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I used ambiguous language, "strong hash".

I should've used "strong KDF" rather than "strong hash", a hash can be strong for other purposes, but makes a poor KDF for hashing passwords, such as single-round SHA-256.

In the ideal world, if your password is a random word with 128-bit entropy, no strong KDF is needed, there's no need for PBKDF2, bcrypt, or Argon2, a single round of SHA-256 is sufficient.

> In the example case of md5 or rot13

MD5 still has strong preimage/second-preimage resistance, unlike ROT-13.

But nobody uses random 128-bit strings as passwords, here's how key stretching and cost-factor comes to play.

You could argue that ROT13 accidentally has second-preimage resistance because given m, you won't be able to find n≠m where ROT13(n)=ROT13(m). :-)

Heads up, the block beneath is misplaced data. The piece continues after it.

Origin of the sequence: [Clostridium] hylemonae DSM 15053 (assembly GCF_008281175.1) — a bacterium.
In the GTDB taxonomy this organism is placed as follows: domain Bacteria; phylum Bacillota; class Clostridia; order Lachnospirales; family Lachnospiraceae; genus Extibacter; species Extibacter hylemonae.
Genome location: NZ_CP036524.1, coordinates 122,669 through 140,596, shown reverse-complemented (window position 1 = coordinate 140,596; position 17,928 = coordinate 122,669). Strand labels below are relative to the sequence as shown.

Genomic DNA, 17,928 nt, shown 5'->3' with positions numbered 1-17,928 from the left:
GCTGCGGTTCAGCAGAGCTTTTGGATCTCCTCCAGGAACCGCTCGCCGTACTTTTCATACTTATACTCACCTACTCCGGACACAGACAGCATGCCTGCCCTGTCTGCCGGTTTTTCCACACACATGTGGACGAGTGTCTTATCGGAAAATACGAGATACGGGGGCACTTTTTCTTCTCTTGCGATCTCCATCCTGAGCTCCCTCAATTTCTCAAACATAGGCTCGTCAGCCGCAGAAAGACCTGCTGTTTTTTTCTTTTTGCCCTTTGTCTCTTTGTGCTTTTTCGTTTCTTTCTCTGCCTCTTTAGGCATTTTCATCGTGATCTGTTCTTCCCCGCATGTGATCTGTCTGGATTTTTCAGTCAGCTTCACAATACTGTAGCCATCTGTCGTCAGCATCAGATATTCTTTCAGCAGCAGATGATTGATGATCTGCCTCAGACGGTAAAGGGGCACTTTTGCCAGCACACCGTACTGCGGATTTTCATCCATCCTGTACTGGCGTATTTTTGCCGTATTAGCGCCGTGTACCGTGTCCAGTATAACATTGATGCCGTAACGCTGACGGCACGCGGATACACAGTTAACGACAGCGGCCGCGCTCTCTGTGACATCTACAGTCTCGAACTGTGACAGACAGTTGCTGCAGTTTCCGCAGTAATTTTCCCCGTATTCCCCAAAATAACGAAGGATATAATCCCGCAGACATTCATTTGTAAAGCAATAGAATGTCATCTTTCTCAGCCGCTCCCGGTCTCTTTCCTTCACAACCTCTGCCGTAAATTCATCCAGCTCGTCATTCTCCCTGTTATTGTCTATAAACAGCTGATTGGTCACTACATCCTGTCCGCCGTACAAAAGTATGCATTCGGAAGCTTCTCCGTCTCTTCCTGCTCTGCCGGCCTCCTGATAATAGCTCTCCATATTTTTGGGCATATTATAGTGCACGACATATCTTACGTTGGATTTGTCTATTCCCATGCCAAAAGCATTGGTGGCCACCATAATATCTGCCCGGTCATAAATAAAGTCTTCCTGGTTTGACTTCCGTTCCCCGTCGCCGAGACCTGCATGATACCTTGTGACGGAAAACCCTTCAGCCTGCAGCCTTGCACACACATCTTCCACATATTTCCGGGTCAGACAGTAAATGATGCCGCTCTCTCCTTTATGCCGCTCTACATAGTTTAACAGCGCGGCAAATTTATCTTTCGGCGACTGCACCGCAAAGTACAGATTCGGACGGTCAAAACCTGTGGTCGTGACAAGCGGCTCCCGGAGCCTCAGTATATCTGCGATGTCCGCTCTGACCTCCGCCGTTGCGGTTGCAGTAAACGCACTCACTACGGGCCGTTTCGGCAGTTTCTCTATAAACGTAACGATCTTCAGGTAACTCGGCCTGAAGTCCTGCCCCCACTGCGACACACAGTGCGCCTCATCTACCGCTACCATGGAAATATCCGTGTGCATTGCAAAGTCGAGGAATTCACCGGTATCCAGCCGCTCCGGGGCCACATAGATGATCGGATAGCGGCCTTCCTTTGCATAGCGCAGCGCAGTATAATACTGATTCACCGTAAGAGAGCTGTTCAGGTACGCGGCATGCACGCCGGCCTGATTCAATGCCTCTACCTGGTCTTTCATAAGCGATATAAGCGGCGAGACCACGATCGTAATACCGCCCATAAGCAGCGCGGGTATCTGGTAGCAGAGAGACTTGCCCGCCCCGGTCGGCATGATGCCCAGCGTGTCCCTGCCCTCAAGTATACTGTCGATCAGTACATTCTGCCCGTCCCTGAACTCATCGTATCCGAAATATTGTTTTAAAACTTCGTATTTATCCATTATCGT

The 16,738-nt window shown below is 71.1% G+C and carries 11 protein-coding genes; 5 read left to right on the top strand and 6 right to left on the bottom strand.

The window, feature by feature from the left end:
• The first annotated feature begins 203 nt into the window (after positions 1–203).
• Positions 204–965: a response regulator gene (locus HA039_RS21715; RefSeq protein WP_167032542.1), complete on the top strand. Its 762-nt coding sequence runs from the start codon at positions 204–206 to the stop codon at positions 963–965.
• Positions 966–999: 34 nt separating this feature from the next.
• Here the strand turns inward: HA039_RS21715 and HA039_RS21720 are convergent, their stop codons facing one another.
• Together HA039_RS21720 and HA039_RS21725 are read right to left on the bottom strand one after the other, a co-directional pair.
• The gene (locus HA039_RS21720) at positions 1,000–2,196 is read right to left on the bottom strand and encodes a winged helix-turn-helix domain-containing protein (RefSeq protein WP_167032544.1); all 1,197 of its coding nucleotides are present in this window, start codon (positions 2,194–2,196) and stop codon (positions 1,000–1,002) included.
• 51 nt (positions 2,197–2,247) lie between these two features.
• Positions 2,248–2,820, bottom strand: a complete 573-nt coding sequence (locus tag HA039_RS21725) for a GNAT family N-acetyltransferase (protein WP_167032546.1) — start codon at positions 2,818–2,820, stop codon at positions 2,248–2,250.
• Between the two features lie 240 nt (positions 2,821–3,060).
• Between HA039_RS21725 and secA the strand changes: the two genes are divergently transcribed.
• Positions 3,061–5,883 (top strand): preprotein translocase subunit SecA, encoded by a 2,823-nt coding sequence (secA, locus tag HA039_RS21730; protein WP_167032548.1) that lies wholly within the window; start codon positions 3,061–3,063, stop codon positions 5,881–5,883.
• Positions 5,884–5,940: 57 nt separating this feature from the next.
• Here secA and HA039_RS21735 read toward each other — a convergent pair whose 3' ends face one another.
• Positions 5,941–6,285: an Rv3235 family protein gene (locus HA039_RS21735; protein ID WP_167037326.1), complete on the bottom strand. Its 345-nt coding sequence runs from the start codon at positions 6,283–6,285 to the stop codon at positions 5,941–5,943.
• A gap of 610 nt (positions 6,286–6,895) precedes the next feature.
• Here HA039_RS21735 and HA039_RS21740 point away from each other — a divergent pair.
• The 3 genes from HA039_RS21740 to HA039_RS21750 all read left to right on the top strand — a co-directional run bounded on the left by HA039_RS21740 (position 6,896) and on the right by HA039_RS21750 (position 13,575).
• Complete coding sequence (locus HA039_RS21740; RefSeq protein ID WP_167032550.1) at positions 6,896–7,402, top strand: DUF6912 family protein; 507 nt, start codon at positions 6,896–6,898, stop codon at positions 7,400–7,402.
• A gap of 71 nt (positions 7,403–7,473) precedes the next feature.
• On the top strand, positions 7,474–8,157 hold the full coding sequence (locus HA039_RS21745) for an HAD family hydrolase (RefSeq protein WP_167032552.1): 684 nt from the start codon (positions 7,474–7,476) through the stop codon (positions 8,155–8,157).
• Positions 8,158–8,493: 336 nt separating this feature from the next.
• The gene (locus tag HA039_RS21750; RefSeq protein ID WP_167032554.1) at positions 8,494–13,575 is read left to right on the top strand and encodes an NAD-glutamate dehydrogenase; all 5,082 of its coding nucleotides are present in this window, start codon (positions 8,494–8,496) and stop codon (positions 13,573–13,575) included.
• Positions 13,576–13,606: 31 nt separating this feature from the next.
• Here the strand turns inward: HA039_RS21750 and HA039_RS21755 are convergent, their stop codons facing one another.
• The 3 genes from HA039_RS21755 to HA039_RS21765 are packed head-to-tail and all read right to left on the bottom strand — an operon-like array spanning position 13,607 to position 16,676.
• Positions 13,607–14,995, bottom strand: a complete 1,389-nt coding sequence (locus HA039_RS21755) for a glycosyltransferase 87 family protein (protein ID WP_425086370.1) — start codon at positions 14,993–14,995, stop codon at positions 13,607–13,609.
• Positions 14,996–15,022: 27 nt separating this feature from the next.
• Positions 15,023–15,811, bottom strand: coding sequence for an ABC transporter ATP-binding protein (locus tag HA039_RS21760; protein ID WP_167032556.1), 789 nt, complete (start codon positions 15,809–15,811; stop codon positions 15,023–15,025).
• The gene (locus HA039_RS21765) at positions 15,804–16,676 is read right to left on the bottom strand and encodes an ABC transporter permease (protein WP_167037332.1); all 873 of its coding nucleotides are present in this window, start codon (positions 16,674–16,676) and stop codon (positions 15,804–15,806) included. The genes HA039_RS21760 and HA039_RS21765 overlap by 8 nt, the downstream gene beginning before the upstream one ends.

Some quick (and uninformed) mental maths makes this ~22 random alphanumeric characters:

26 (a-z) + 26 (A-Z) + 10 (0-9) = 62 characters This which can be represented with (just under) 6 bits of information. (2^6 = 64). And 128/6 < 132/6 = 22.

I'd guess quite a few people who use password managers use password this length...

Can ROT-13 really be called a hash though? It's literally an ancient chipher.

By the plain* meaning of "hash", it can't, it's a symmetric cipher.

* Where "plain" excludes a technical or mathematical definition that might include e.g. troll_hash(x) { return 9; }

All ciphers are also hashes.

Using chaining, encipherment of the last block is also a hash of the whole input.

Secure hashes are optimized for different characteristics than typical ciphers, but with enough headroom and time each can fill in for the other.

Of course some are not very good, for either use.

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